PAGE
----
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August 16, 2021

IRS corrects opportunity zone regulations

On August 5, 2021, Treasury released corrections (86 FR 42716 and 86 FR 42715) (the August 2021 corrections) to the final qualified Opportunity Zone (OZ) regulations (TD 9889). The August 2021 corrections primarily address the working capital safe harbor for Qualified Opportunity Zone Businesses (QOZBs).

The August 2021 corrections are effective on August 5, 2021, and apply on or after January 13, 2020.


The IRS published final regulations (TD 9889) on OZs in January 2020 (see Tax Alert 2020-0056) and corrections (86 FR 19082) in April 2020 (see Tax Alert 2020-0992). Topics addressed in the final regulations include:

  • The types of gains that may be invested and the timing for that investment
  • When gains may be excluded from taxable income
  • How Qualified Opportunity Funds (QOFs) and QOZBs can invest in OZs
  • How C corporations can invest in OZs
  • New rules for QOF C corporations

The final regulations became effective on March 13, 2020.

IRC Section 1400Z-2 and the final regulations require businesses to meet several requirements to qualify as a QOZB. The following are two of these requirements:

  • At least 70% of a QOZB's tangible property must meet the requirements for qualified opportunity zone business property (QOZBP) (70% asset test). For tangible property to qualify as QOZBP, a QOZB generally must purchase tangible property from an unrelated party and either place the property in service in an OZ for the first time or make substantial improvements.
  • Less than 5% of the average of the aggregate unadjusted bases of a QOZB's property may be attributable to nonqualified financial property, such as stock, partnership interests and unreasonable amounts of working capital (NQFP requirement).

The final regulations include a working capital safe harbor. Under that safe harbor, a QOZB's working capital assets are treated as "reasonable in amount," and therefore not NQFP, if the QOZB: (1) has a written plan to deploy the working capital on developing a trade or business in an OZ, (2) has a written schedule to do so within 31 months, and (3) follows its written plan and schedule in a manner that is "substantially consistent." A QOZB may benefit from multiple working capital safe harbors if it receives multiple tranches of capital.

The final regulations, as updated by the April 2020 correcting amendments, give a QOZB within a working capital safe harbor flexibility in meeting the requirements of the 70% asset test. Practitioners, however, have struggled with how to interpret this flexibility, as there has been ambiguity around how a QOZB in a working capital safe harbor would satisfy the 70% asset test. The August 2021 corrections address that ambiguity.

August 2021 corrections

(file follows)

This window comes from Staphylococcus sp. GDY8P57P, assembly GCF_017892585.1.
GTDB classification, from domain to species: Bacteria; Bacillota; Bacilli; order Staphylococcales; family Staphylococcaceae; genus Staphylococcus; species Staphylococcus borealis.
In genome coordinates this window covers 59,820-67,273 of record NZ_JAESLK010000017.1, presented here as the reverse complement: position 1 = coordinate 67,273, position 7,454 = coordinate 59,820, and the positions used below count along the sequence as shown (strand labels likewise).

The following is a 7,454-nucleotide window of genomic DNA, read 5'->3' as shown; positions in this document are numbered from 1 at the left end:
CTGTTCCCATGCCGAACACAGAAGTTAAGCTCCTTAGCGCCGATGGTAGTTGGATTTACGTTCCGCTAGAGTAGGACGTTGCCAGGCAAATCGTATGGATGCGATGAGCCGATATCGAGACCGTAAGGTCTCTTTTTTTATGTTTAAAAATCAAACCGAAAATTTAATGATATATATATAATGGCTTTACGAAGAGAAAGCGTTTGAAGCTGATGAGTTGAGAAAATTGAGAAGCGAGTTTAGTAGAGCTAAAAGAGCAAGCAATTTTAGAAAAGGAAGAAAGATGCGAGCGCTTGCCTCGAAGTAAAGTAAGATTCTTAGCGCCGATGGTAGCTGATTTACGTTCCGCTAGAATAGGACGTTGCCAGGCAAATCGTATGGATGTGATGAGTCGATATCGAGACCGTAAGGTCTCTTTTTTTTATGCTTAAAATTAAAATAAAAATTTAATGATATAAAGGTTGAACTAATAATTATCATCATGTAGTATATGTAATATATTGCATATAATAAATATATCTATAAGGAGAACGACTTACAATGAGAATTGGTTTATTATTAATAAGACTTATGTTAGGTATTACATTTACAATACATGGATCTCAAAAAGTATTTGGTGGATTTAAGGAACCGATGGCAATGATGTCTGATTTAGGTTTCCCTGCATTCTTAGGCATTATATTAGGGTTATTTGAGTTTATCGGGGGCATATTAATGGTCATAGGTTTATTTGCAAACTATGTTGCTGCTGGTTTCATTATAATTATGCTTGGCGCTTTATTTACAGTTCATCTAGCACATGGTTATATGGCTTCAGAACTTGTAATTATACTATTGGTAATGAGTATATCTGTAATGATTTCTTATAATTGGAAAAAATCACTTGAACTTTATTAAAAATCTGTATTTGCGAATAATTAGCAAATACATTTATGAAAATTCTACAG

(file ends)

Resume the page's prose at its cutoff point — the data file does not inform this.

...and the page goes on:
The August 2021 corrections permit tangible property to be treated as QOZBP for purposes of the 70% asset test if an "eligible entity" (1) has a written plan that designates working capital for expenditure on developing tangible property; and (2) expects the property will meet the QOZBP requirements as a result of that expenditure. For example, a QOZB with a written plan to expend working capital on substantially improving tangible property in an OZ may count that tangible property as QOZBP for purposes of the 70% test while the QOZB is in a working capital safe harbor, even though the property has not yet been substantially improved. The regulations broadly define "eligible entity" as a corporation or partnership that may be a QOF or QOZB.

The corrections also consider a QOZB compliant with the 70% asset test if it is a "start-up business" and meets all requirements of the working capital safe harbor. Otherwise stated, the 70% asset test is suspended while the QOZB is within a working capital safe harbor. The regulations do not, however, define the term "start-up business."

Finally, the corrections clarify that working capital can never be considered QOZBP. This means that working capital should not be factored into either the numerator or the denominator of the 70%-asset-test calculation.


The corrections' distinction between start-up QOZBs and other QOZBs creates new uncertainty because "start-up business" is not clearly defined. The consequences are significant, as some development plans might only become feasible for QOZBs that qualify as start-ups. For example, a plan to acquire land from a related party and then construct a new building might not be possible if the QOZB is subject to the 70% asset test throughout the working capital safe harbor. If the 70% asset test is suspended, however, the QOZB can undertake the project so long as the new building is placed in service and comprises at least 70% of the QOZB's total tangible property by the end of the working-capital-safe-harbor period. To the extent that a QOZB is indeed a "start-up business," the newly clarified 70%-asset-test relief is extremely favorable. These corrections may open the door for additional investment in OZs.


Contact Information
For additional information concerning this Alert, please contact:
Tax Credit Investment Advisory Services
   • Michael Bernier (
   • Rachel Weiss van Deuren (